Andrew Napolitano, the former New Jersey Supreme Court Judge and now frequent television news analyst, attributes much of his success to good character development as a kid.
Work as hard as you can, treat everyone fairly regardless of race, nationality, or creed, and always stick with the truth are a few of the lessons Napolitano was taught by his family. However, good character development is an ephemeral term. For one thing, it shouldn’t be confused with self-confidence and a belief in one’s self.
In the first Godfather movie, Vito Corleone, played by Marlin Godfather, asos, “Tell me. Do you spend time with your family?” When he gets a positive response he says, “Good, because a man who doesn’t spend time with his family can never be a real man.”
But apparently, the Godfather, in the Godfather’s scheme of things, there is nothing wrong with an aide cutting off the head of a price horse raise and putting it into a producer’s bed to persuade him which way to cast his next film. Nor is vengeance and taking the law into his own hands. No, we are talking more in the way of honesty, leadership, trust, courage, and patience.
Unfortunately, many people have a very skewed opinion of what it means to have character development, and also what are the consequences.
For example, professional sports used to be contests of talent and friendly competition. Yes, they wanted to win, but not at any costs. Now, Andrew Napolitano has seen a massive change and below are some prime examples of sports heroes displaying bad sportsmanship.
In professional basketball, the Bad Boys of the Detroit Pistons changed that with enforcers on the court such as Bill Lambier. In baseball, so many players were on steroids that it practically ruined the sport. In boxing, Mike Tyson bit part of the ear of Evander Hollyfield, Cyclist Lance Armstong was stripped of all his medals for doping, and meanwhile, Denver Broncos Linebacker Bill Romanowski was spitting in the face of his opponents. All of this exhibits a complete lack of character development. Of all the possible character flaws parents can teach their kids is to tell the truth under all circumstances.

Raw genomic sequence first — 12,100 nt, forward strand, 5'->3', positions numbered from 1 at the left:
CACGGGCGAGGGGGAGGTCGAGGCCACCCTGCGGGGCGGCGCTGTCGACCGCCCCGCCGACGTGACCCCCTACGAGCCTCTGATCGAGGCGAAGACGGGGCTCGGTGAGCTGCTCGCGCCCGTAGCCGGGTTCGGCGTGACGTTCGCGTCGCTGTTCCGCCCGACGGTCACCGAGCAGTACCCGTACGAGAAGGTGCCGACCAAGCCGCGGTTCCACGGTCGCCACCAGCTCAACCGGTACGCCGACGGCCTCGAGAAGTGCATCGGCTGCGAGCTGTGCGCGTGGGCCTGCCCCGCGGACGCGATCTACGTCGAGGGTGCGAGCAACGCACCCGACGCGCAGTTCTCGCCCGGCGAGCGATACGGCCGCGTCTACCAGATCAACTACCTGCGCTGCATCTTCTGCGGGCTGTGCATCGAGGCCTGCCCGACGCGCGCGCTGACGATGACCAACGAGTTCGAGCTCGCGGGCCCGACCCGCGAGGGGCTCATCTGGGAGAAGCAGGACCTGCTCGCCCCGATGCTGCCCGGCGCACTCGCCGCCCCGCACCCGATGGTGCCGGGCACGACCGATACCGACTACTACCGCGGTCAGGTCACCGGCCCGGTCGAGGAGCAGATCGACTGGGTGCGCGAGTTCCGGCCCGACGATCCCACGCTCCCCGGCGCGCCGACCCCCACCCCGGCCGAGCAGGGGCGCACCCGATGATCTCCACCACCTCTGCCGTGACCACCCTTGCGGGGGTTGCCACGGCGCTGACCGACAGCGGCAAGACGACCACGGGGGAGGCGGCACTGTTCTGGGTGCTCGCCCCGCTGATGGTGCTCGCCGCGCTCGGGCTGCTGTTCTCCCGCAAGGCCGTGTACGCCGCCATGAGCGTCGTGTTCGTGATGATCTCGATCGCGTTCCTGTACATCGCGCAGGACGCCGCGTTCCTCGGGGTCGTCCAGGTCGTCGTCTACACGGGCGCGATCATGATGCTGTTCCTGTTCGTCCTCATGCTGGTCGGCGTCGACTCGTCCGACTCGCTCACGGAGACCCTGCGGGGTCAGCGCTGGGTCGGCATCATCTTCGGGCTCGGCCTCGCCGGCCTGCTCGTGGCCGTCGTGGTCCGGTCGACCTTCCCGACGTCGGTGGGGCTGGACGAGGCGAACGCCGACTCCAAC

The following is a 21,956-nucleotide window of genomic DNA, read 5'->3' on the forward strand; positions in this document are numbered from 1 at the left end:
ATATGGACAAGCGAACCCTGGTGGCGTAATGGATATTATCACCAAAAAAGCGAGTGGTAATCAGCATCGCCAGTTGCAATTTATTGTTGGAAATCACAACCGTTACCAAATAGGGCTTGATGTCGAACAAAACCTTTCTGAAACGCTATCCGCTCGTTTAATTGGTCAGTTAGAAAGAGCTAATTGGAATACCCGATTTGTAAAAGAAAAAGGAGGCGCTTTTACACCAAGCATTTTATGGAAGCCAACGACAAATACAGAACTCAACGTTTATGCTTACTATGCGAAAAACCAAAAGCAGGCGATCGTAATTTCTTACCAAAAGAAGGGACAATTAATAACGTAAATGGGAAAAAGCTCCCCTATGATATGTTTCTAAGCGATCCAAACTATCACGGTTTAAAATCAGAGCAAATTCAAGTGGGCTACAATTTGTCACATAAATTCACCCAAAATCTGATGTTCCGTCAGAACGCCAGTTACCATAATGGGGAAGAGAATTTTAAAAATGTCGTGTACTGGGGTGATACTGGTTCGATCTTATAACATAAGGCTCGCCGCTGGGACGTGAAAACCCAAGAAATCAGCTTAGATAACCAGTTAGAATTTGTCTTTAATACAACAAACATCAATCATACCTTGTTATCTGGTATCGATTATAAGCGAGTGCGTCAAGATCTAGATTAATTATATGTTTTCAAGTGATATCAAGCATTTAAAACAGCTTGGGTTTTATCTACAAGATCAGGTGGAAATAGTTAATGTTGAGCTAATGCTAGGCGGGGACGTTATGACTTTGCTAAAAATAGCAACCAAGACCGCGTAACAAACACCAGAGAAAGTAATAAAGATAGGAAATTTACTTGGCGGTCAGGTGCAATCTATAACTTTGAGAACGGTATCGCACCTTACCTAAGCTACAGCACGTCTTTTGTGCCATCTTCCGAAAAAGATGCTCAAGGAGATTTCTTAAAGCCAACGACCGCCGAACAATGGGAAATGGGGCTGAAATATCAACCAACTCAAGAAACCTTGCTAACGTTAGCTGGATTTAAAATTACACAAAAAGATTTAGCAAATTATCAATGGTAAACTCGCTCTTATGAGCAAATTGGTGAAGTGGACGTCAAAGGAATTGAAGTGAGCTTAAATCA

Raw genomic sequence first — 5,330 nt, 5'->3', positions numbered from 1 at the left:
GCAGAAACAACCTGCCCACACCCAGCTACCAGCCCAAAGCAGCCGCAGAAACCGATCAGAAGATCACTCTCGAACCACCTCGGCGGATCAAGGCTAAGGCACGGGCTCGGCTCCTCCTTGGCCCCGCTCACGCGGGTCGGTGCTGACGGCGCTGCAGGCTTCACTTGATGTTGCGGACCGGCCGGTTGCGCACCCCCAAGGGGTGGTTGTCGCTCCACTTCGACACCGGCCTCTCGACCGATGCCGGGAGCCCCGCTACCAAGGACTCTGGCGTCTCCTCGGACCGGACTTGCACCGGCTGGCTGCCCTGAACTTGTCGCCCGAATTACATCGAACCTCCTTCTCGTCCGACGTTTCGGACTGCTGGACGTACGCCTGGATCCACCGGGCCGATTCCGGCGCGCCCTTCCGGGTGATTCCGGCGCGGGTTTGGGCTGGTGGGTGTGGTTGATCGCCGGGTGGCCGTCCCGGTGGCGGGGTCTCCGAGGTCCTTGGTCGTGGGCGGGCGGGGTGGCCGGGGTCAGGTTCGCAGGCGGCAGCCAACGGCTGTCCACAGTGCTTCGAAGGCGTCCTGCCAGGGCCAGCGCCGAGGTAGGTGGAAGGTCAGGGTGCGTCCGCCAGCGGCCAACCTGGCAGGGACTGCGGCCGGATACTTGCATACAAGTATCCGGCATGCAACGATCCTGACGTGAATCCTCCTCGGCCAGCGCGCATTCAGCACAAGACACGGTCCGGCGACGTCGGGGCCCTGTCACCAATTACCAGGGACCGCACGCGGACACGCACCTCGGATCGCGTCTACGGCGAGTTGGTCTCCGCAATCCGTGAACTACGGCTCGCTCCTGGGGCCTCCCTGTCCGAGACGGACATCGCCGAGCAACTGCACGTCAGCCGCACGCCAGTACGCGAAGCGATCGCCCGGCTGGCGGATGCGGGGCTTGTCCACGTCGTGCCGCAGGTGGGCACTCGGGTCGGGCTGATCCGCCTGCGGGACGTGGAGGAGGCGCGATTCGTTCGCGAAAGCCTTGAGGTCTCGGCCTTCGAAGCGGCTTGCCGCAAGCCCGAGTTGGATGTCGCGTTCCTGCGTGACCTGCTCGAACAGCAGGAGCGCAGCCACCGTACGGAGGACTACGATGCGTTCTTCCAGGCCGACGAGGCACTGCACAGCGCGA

Former presidents Richard Nixon and Donald Trump will perhaps go down as the biggest liars in American politics, but lying has spread everywhere. Before there was Bernie Madoff and his vast ponzi scheme which involved billions there was Charles Ponzi who swindled around 3 million dollars in 1919. But perhaps the biggest liars were in business, witness the Enron Scandal of 2001.
Ultimately, decent and treating others fairly can be reversed, but it will take a complicated effort as well as to stop the media from propping up people who do not display good character and then rewarding them in the future.
Witness Frank Abangale, the famous impersonator and check kiter, who is now a successful consultant as is Jordan Belfort, the Wolf of Wall Street and Nick Leeson, the rogue trader who single handedly forced Barrons, the oldest bank in Britain into insolvency.
Yes, all three went to prison, but all three now have lucrative careers in consulting. Ultimately then, as long as boorish and perhaps illegal behavior occurs in politics, sports and business, we’ve got a long way to go before good character development returns.